Wednesday, June 7, 2017

And so the summer begins . . .

My guy with his two bags.
The dog is photo bombing him.
This morning, my husband set off for his trip to Russia.  He had a giant box with his bike (disassembled); he also had two other small bags.  It's so, so odd to see him pack so light; he usually has so much stuff he looks like he'd fall over carrying it.  But since he's got to pedal all his belongings from the port of Odessa up to the bridge in Finland, he's packing minimalist. (Or, as N-son remarked:  "he's packing like Mom!").

I'm super happy that he gets to have this trip, which has been a lifelong dream of his.  It's been fun watching him plan for it.  My friends ask me, "aren't you worried about his safety?".  It's hard to know how to answer the question, because my guy is an ADHD adrenalin junky who values courage over safety.  I mean, he *might* wreck or get mugged or something . . . but he'd prefer trying this adventure and having spectacular disasters to not trying at all, so "safety" isn't the thing that either of us are particularly obsessed about.

To people who know me well enough (meaning, who know me at all), when they ask "aren't you worried about his safety?", I answer "No, I worry that he'll spend too much money!".    But even that isn't true; I just say it to make people laugh.  I figure he *will* spend way more money than I would have, and even way more money than he planned to.  But he does that even when he's not riding across far-flung continents with unfamiliar alphabets, so I'm pretty much inured to that.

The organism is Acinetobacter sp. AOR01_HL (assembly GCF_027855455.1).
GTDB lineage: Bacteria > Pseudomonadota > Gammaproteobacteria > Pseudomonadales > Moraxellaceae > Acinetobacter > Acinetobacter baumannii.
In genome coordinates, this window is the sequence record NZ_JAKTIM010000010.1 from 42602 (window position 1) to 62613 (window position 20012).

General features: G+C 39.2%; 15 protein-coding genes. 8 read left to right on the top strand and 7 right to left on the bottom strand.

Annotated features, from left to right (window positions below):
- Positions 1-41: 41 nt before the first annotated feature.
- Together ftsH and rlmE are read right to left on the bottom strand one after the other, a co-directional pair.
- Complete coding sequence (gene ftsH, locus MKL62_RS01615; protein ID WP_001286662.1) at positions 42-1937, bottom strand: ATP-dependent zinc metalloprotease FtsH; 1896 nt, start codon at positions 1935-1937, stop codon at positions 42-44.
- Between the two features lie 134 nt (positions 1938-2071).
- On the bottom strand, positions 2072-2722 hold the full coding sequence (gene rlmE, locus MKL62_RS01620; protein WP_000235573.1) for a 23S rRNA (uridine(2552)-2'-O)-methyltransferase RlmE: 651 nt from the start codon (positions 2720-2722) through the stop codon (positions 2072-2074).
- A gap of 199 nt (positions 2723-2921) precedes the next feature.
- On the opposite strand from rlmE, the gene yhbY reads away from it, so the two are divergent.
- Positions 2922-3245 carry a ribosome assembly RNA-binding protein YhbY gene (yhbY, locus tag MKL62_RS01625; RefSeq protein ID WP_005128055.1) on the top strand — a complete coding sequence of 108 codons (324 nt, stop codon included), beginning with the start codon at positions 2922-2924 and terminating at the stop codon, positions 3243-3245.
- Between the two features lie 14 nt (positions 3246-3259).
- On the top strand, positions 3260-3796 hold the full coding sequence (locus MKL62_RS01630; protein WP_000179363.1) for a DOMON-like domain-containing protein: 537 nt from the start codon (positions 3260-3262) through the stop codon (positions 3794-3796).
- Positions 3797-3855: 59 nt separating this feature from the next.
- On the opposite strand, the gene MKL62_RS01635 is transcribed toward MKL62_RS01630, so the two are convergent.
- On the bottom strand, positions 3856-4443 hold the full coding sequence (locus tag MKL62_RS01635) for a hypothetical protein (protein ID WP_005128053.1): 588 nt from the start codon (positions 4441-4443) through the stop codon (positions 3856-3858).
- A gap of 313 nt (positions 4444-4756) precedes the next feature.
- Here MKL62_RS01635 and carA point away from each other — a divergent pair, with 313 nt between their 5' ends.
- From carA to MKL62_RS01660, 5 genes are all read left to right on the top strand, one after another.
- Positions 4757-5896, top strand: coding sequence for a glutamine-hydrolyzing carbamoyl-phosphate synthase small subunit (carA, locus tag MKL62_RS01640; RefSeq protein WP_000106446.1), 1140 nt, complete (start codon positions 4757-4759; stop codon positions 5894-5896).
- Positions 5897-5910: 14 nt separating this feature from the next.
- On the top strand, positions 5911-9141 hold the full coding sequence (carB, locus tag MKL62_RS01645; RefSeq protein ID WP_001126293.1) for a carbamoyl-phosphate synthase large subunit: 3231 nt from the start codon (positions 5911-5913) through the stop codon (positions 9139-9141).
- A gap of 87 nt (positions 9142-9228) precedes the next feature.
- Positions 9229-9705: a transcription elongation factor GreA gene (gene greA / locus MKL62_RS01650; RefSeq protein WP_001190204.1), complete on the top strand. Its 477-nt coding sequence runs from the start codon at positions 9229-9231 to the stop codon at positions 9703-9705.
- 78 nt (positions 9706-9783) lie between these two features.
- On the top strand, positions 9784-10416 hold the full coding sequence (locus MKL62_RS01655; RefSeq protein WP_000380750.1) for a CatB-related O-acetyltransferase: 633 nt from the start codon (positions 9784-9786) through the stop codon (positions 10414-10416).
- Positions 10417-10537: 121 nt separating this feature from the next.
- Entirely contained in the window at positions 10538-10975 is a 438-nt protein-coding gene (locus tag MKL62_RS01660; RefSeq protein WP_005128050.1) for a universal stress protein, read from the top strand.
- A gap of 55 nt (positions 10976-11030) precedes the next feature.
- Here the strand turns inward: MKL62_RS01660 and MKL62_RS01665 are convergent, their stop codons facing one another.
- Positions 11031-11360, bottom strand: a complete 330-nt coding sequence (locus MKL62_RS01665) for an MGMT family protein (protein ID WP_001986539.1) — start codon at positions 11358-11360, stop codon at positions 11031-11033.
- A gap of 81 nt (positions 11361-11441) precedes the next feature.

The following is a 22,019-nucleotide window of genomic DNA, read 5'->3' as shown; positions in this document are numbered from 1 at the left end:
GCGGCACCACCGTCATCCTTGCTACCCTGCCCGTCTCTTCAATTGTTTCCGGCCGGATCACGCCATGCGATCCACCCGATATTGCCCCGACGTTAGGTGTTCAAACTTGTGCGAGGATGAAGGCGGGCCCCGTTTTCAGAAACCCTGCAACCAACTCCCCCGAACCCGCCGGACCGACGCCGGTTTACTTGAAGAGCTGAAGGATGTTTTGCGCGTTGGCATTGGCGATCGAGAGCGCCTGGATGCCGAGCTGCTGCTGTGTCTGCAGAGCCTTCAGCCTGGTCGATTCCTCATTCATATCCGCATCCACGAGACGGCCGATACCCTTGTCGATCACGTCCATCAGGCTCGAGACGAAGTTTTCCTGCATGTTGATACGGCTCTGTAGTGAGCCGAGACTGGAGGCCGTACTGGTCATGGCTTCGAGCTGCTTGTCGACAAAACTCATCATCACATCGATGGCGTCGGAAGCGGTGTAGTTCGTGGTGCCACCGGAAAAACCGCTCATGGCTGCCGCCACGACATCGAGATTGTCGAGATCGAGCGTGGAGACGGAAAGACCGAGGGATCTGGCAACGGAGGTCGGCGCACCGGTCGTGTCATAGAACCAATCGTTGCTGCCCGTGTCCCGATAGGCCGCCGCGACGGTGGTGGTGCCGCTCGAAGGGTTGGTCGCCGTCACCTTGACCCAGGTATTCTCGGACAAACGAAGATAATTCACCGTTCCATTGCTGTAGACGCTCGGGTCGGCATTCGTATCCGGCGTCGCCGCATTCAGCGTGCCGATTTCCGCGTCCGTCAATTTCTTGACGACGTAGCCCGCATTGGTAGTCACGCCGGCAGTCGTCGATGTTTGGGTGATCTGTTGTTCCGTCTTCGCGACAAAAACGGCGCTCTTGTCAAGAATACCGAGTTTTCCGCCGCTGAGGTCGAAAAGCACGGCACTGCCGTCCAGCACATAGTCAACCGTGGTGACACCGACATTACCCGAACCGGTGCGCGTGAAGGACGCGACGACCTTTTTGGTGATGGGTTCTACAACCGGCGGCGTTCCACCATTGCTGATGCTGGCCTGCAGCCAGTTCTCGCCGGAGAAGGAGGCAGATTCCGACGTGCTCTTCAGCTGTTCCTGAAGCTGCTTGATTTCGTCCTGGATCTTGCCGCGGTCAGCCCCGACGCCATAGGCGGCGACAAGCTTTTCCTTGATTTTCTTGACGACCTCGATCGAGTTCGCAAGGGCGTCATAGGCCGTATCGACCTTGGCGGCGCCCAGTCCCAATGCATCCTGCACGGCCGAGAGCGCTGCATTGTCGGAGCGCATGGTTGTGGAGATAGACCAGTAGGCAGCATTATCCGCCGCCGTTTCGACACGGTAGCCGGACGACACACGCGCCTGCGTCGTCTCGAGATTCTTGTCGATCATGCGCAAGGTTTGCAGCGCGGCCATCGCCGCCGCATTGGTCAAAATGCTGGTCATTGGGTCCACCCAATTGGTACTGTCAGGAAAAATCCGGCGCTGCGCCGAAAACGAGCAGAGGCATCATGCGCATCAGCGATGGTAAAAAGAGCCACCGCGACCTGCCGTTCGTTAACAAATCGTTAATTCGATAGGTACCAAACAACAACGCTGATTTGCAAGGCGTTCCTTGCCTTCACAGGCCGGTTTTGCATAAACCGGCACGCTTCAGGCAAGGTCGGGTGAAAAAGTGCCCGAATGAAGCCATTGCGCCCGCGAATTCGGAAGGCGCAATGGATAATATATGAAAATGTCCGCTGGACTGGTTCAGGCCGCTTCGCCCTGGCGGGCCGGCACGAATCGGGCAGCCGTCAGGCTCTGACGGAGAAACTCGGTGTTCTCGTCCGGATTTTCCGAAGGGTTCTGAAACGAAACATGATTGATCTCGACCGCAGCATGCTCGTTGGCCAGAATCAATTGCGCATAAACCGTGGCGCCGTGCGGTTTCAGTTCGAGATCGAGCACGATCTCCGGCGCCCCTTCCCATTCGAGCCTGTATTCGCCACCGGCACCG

It's hard to take a good photo with a baby, a dog,
and three other people.
Mostly, I'm just missing him already, and girding myself for a summer of solo parenting.  This solo parenting, I've done before as well.  With our sons, I know the manifold challenges that go with extra time and fewer chaperones.  Boredom leads to trouble -- sometimes very serious trouble -- with these kids, so we began our time together this evening with a calendar meeting, carefully filling up our time for the next few weeks with worthwhile distractions.

Before our meeting, I whipped up a healthy dinner of Asian tofu salad.  We've been eating a lot of meat lately, but only because my kids really like eating meat.  Well, because of that and because my husband has been doing the cooking.  But my husband is now hundreds of miles from the stove and getting further away by the minute, and I believe in my heart of hearts that children ought to eat what's good for them instead of what they like.

Nope, still didn't capture the crowd.

Plus, I don't want to do all of the cooking.  So as they made faces over the tofu salad, I promised my children more of the same unless others were willing to take over the cooking.  As a result, we've agreed that Thursday K-daughter will make a pasta-sausage salad, Friday N-son will serve up hamburgers and potatoes, and Saturday J-son's omelettes will feed the family.